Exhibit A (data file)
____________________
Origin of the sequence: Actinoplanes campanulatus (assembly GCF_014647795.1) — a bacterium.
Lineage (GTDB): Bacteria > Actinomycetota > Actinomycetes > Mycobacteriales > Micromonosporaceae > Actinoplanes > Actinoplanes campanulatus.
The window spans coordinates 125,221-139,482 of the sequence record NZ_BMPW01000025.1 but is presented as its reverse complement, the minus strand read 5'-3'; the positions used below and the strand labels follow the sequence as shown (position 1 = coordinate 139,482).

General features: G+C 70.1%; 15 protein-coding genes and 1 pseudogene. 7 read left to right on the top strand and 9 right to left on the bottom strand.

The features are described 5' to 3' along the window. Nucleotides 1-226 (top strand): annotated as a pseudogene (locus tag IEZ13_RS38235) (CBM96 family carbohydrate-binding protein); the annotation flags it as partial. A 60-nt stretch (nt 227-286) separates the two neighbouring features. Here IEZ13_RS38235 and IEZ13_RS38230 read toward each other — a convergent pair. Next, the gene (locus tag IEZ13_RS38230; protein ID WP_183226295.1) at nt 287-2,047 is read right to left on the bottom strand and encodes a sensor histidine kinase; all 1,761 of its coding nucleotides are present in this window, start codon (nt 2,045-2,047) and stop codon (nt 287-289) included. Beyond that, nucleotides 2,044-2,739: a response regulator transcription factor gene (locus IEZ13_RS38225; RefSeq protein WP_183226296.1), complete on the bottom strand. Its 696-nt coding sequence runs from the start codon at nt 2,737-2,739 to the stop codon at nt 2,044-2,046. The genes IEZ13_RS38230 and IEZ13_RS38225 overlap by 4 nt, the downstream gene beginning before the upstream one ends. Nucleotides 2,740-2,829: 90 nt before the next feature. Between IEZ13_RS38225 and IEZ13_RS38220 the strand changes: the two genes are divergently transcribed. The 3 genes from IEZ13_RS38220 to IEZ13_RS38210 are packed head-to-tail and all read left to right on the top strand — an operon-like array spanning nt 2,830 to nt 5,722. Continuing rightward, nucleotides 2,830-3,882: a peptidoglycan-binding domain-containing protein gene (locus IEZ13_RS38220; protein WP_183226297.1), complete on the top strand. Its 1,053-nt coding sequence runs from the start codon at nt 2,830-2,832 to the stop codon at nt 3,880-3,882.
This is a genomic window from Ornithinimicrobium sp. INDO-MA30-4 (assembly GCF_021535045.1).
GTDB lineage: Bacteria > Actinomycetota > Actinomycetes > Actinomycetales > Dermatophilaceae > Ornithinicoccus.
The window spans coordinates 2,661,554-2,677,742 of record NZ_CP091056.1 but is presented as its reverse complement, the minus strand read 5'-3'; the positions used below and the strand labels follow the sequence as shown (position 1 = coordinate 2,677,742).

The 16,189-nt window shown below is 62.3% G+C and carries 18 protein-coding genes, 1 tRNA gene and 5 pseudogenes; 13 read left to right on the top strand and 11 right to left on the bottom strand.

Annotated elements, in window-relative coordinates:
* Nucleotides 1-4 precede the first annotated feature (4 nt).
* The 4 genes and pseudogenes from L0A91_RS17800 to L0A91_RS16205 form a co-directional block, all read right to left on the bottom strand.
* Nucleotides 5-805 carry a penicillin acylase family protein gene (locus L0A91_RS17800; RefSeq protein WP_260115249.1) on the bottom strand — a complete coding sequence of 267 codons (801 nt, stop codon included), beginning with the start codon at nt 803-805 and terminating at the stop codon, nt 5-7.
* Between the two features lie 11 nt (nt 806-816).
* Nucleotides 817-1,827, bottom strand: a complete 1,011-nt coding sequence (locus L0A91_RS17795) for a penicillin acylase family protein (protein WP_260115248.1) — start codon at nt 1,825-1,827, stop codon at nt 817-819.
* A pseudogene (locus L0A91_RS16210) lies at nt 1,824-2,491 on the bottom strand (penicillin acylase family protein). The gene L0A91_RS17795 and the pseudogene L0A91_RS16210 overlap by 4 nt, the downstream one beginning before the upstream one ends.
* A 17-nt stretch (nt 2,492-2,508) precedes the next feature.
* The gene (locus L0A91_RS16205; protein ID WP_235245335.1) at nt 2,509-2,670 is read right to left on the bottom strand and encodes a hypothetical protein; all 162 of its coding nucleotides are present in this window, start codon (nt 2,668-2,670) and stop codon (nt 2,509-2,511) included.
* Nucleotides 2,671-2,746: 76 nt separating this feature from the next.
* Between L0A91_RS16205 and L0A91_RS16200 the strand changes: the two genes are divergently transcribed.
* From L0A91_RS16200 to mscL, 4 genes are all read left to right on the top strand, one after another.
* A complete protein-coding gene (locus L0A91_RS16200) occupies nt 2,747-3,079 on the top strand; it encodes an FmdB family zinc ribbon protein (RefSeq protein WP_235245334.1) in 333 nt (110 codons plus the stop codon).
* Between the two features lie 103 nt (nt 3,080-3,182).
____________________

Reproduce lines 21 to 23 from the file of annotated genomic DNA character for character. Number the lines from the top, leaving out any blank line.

* From L0A91_RS16200 to mscL, 4 genes are all read left to right on the top strand, one after another.
* A complete protein-coding gene (locus L0A91_RS16200) occupies nt 2,747-3,079 on the top strand; it encodes an FmdB family zinc ribbon protein (RefSeq protein WP_235245334.1) in 333 nt (110 codons plus the stop codon).
* Between the two features lie 103 nt (nt 3,080-3,182).